Norwood Tunnel to Worksop

After Saturday’s walk up to Pudding Dyke Bridge I decided to do the whole of the Chesterfield canal top pound. As I’m not as fit as I used to be, I decided to do it just one way. So Train to Kiveton Park it was.
First though I had to wander round the pond and see the LWWDs. There was an interloping pair of grebes who were being kicked off by one of the residents.I’m not sure if they’ve gone, one grebe looks much like another and they all disappear under water from time to time.
Speaking of diving, grebes go under with a minimum of disturbance, leaving a few rings on the water; coots and tufted ducks make much more of a meal of it, splashing and wallowing down.

Crossing the canal It occurred to me that what I take for granted was in fact quite beautiful: the different greens of various trees and shrubs reflected in the water.’Tis pretty, innit?

 

Number one dog Benji was on the Rugby field and you couldn’t ask for better pic than this:

 

Back on the pond the bottom nest was still tenanted:

 


Kiveton Park station is next to Dog Kennel bridge.(map)
This used to be a turnover” or “snake bridge where the horse could be left hitched to the boat while the towpath changed sides but is no longer.

 

A hundred yards up the canal there’s a drain entering across the other side.

Nowadays I imagine there’d just be a pipe sticking out of the bank but these Georgian engineers were better than that.

 

Broadbridge Dyke feeder spills down an even more ornate cascade at the winding hole.

 

The tunnel itself is bricked off.

 


Back at the bridge the old pathway up the south-eastern bank is still there …

 

… as is the underbridge towpath.

 

Albert’s dock, where the stone for the Houses of Parliament was loaded, is at the fifteen mile milestone (that reads horrible but …)

 

Along the top pound there are three narrow points where “stop planks can be inserted to divide off sections of the pound for maintenance without losing too much water.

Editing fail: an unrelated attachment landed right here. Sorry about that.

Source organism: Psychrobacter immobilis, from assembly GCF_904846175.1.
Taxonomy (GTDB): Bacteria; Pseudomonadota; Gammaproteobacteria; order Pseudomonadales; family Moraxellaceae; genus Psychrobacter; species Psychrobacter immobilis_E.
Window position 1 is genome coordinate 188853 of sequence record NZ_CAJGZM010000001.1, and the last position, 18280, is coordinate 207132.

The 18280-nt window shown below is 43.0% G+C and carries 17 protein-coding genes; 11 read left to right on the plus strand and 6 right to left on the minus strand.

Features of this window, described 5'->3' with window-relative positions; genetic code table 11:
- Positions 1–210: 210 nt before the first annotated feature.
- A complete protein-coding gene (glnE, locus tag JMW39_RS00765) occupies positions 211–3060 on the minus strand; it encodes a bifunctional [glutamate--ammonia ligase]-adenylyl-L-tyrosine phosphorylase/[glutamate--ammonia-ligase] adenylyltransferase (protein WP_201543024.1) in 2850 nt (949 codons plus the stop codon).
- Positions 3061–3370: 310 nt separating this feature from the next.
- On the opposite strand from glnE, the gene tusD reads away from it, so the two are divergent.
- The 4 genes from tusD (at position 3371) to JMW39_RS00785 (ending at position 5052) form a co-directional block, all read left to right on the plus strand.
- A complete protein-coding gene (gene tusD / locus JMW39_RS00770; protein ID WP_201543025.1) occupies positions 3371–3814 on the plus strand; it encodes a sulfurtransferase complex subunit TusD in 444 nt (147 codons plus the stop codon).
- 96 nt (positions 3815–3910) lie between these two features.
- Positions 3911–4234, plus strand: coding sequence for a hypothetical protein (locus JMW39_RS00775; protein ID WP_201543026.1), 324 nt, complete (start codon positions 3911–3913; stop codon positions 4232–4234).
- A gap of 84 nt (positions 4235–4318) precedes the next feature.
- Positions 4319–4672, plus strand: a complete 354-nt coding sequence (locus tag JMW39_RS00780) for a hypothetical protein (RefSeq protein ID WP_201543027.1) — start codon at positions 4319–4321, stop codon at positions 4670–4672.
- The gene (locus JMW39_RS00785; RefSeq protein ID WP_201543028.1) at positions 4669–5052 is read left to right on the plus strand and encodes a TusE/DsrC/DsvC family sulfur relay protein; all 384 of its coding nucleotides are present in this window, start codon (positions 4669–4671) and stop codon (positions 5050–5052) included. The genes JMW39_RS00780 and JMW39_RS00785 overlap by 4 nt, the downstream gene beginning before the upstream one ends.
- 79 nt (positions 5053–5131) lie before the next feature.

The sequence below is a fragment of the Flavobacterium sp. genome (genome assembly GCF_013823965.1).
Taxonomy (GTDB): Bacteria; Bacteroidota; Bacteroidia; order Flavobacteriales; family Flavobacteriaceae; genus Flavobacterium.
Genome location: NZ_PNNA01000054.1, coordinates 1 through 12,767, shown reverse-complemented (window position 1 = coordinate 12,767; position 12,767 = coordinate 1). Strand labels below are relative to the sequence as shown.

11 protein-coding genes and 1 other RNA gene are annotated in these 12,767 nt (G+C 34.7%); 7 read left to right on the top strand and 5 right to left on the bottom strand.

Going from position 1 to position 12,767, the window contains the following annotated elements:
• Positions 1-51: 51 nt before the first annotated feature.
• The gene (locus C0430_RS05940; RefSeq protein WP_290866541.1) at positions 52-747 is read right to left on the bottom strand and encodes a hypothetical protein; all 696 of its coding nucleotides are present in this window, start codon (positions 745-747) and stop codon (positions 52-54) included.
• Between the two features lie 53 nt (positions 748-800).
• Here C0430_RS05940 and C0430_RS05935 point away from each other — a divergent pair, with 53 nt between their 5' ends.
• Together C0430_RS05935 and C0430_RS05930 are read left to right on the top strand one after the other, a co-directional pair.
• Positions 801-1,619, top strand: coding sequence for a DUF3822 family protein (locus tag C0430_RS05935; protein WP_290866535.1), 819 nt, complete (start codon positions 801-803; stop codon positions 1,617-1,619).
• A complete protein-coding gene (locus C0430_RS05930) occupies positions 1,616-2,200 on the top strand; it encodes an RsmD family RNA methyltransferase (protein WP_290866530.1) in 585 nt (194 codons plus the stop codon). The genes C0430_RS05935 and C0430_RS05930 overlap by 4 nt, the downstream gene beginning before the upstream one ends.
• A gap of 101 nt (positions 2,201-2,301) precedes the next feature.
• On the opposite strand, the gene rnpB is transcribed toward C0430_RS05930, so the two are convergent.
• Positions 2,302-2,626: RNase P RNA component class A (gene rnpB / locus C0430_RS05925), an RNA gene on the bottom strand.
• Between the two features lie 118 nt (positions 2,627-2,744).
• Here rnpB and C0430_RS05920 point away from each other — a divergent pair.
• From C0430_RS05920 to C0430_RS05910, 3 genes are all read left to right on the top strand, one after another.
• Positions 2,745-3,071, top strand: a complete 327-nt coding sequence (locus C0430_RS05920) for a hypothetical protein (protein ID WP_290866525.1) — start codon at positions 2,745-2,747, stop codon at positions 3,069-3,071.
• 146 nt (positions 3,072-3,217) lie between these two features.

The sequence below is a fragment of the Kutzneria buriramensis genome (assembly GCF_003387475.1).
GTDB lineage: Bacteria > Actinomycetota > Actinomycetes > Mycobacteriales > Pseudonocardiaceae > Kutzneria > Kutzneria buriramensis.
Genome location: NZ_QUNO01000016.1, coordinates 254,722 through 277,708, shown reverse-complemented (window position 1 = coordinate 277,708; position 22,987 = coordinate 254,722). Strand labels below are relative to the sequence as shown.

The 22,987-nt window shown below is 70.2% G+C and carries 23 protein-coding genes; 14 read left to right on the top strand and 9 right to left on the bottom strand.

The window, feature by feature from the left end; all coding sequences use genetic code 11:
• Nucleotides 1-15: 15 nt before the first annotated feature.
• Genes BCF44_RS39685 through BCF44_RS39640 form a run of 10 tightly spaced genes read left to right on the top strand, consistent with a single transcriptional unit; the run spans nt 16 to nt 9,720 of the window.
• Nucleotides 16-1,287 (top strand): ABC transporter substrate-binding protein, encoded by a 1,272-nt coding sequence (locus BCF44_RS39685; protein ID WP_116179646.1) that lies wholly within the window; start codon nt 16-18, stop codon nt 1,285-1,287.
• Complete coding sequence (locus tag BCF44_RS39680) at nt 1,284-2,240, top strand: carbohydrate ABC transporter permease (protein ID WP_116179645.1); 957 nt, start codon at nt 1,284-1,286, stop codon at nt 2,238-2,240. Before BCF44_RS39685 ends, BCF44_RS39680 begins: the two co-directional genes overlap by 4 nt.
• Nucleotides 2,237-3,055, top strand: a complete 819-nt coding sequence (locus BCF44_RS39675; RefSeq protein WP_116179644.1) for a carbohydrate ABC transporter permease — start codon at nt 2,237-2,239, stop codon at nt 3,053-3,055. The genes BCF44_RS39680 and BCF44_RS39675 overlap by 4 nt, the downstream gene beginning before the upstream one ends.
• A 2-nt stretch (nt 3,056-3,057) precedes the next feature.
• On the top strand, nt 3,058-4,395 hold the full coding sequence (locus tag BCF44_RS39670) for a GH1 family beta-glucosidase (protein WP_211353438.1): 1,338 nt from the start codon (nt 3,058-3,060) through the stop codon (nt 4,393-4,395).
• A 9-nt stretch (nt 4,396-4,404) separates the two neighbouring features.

Approaching Pudding Dyke bridge I first heard and then saw a couple of pheasants in a neighbouring field. Only caught their heads poking above the crop.

 
 

The woods across the other side have blue and white patches of bluebells and ramsons shining through the green.

 

Nb Jeanie Deans approached round the corner just east of Pudding Dyke weir. They were very nice about my pictures.

 


At Thorpe Top Treble lock a BW guy was letting water through to compensate for Jeanie Deans usage. With the amount of water spilling over Pudding Dyke weir it would not be missed in the top pound.

 

At it’s master’s invitation I threw a stick for a small Jack Russell

 

The Turnerwood cob swan was still defending his sitting mate.

 

Turnerwood pound was being valiantly defended.

 

And a goose family was on the bank at Feeder lock.
Mum having a well deserved stretch.

 

Just some pics of a bird, no idea what it is.

 

And a final bonus chick flick pic:


All pics on this post are on Flickr here and here.

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